When we make a declaration of a new lifestyle, goal, or habit, it can be hard to stick to. According to research by the University of Scranton, 92% of people don’t achieve their New Year’s Resolution goals (http://www.statisticbrain.com/new-years-resolution-statistics/). We want to create habits to be happier and healthier, but change is not always easy. If we genuinely want to discover the best version of ourselves, why do we give up on some of our goals?
Over the new few weeks, I’ll be exploring things I’ve done to help me achieve my goals; things like winning a World Championship, getting my Master’s Degree in Electrical Engineering, sticking to a plant-based diet, and starting (and evolving) my own business. It didn’t start with saying, “I absolutely have to be the best.” It started with “I want to be the best that I can be.”
There are multiple reasons we don’t achieve our goals.
- We get stuck in all-or-none thinking. Sometimes we don’t even start working towards a goal or habit because it seems too unattainable.
- When we make a mistake or a slip-up, we give up and revert back to our old habits because sticking to the new one seems too hard.
- We don’t create a support network and an environment for change
- Our goals are not specific or measurable.
- We are worried about changing our identity or how other people perceive us
Today, I’m going to explore all-or-none thinking and use my plant-based diet as an example. My choices in life are what some might consider “extreme.” It’s true, when I love something, I go bonkers for it; I’m all in. It’s passion! The problem with all-or-none is that it’s a form of perfectionism. It’s the reason why some of us are intimidated to work towards a goal and the reason why we burn out. It’s also the reason why we won’t even get started. When I decided I wanted to change my food lifestyle, I decided to throw out my all-or-none thinking to help me make a change.
As I mentioned in my blog post about why I eat a plant-based diet, I incrementally made changes to how I ate. The idea of declaring that I would never eat meat or dairy again made me not even want to start. I had to pull myself out of the all-or-none thinking to make a change. In order to feel empowered to try, I set goals that seem reasonable and attainable; that I would eat plant-based all day except for dinners 5 nights a week. Eventually, I transitioned my entire diet to plant-based because I liked it and it made me feel good. Knowing that I had the option to eat meat or dairy enabled me to get started.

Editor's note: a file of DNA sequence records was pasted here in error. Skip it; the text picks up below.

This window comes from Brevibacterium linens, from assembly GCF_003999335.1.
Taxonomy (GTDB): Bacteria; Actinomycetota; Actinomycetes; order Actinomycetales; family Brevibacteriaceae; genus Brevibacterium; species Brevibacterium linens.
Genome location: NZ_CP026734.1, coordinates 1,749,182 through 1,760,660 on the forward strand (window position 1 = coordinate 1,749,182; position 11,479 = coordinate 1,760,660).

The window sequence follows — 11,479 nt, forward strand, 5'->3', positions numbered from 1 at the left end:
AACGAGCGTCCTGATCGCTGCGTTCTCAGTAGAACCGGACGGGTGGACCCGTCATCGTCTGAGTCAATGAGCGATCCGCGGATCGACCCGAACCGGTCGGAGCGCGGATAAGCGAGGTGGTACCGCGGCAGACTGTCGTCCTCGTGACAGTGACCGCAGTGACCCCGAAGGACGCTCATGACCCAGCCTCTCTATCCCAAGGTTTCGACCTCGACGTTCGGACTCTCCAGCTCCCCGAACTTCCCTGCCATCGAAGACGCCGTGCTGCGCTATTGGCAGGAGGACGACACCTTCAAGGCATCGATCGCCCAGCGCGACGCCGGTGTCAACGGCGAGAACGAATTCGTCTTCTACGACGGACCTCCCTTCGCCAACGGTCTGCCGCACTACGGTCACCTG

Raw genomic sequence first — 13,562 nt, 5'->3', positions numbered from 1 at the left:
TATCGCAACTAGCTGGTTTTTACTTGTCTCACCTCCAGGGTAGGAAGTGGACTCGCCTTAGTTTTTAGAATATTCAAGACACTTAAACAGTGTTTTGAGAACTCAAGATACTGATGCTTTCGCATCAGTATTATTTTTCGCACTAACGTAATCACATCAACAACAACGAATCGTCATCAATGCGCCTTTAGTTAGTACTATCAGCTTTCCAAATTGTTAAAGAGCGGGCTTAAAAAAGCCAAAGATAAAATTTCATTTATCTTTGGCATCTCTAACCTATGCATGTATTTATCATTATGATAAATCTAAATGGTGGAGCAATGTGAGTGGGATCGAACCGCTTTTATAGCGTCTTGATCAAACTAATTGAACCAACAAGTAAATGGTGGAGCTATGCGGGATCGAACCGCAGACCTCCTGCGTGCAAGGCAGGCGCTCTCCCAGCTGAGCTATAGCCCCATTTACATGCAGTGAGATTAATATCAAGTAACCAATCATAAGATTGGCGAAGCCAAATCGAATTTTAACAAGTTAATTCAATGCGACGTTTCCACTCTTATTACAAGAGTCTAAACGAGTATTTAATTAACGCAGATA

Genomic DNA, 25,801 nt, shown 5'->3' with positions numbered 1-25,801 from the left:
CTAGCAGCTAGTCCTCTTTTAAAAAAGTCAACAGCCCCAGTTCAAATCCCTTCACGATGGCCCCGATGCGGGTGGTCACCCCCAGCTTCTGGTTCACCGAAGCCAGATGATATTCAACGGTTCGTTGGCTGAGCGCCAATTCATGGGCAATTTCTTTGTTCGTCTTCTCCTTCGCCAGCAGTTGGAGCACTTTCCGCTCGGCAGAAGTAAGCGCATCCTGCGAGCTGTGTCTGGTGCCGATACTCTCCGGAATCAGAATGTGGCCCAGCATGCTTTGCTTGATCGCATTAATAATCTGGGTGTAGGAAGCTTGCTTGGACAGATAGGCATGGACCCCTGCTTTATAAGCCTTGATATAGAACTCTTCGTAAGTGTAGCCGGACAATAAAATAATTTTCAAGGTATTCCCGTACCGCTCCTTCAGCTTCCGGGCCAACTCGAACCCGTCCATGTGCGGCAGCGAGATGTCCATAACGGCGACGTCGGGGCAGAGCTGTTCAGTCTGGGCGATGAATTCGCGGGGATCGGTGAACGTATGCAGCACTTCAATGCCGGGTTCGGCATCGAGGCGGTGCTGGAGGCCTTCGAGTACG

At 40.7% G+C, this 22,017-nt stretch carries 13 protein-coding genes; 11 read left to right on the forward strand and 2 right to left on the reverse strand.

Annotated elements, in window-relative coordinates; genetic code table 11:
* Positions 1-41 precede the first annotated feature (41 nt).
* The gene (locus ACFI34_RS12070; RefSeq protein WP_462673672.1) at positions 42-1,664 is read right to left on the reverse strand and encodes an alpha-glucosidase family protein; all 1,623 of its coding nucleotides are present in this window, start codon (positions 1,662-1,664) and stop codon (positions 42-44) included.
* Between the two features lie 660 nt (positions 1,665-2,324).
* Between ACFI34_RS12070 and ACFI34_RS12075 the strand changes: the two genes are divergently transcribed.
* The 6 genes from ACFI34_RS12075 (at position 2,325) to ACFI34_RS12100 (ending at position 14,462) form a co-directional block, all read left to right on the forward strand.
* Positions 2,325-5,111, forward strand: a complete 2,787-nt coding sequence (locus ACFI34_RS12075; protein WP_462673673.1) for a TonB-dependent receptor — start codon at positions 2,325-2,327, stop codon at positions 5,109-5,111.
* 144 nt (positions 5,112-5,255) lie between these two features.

One of my readers, Bryn Dearborn wanted to set a goal of eating a plant-based diet. He told me, “I appreciated your statement about being 90% vegan. Today I ordered a lunch salad and when I got back to my desk realized I ended up with 4 oz of chicken instead of falafel. It made it easier mentally to be just OK eating that and not making a big deal out of it.”
Giving yourself permission to start incrementally and not be all-or-none will help you start trending in the direction of your goal, but you do have set boundaries. The goal doesn’t have to be a plant-based diet. The only time you have to be all-or-none is if you have a full blown clinical addiction to something harmful. In the case of our topic, it could be eating less sweets, drinking less booze (instead of saying ‘I’m never drinking again’), doing more corework, etc. However, make sure that your goal has a defined boundary like, “I’m going to drink less – 3 drinks per week on the weekends.”
Beating ourselves up over mistakes actually makes us more likely to sabotage ourselves. In Kelly McGonigals book, The WillPower Instinct, she states “The biggest enemies of willpower are temptation, self-criticism, and stress.”
In short, here’s how to set a goal without being all-or-none:
- Start small with something that you know can achieve.
- If you want to do more core-work, say you’ll do 1 minute a day instead of 10 minutes a day.
- If you want to change your diet, start with changing one meal per week.
- If you said you wanted to ride for 2 hours but only have 30 minutes, ride for 30 minutes. It still makes a difference.
- To achieve your goal, you don’t have to be 100% perfect with your process. With diet, you crave what you tell yourself you can’t have. If your goal is to read one book per week and it takes you two weeks, you’re still trending in the direction you want to go.
- One mistake doesn’t mean you have to start over from the beginning. Simply pick up where you left off.
- If your goal isn’t achieved in the amount of time you set or you don’t get the exact outcome you wanted, it’s not a total failure. The goal is to improve, not to be perfect.
My next one is to learn piano. I haven’t done it because I was thinking to myself, “If I can’t practice 15 minutes a day, then it’s not worth it.” Guess what? I’m wrong.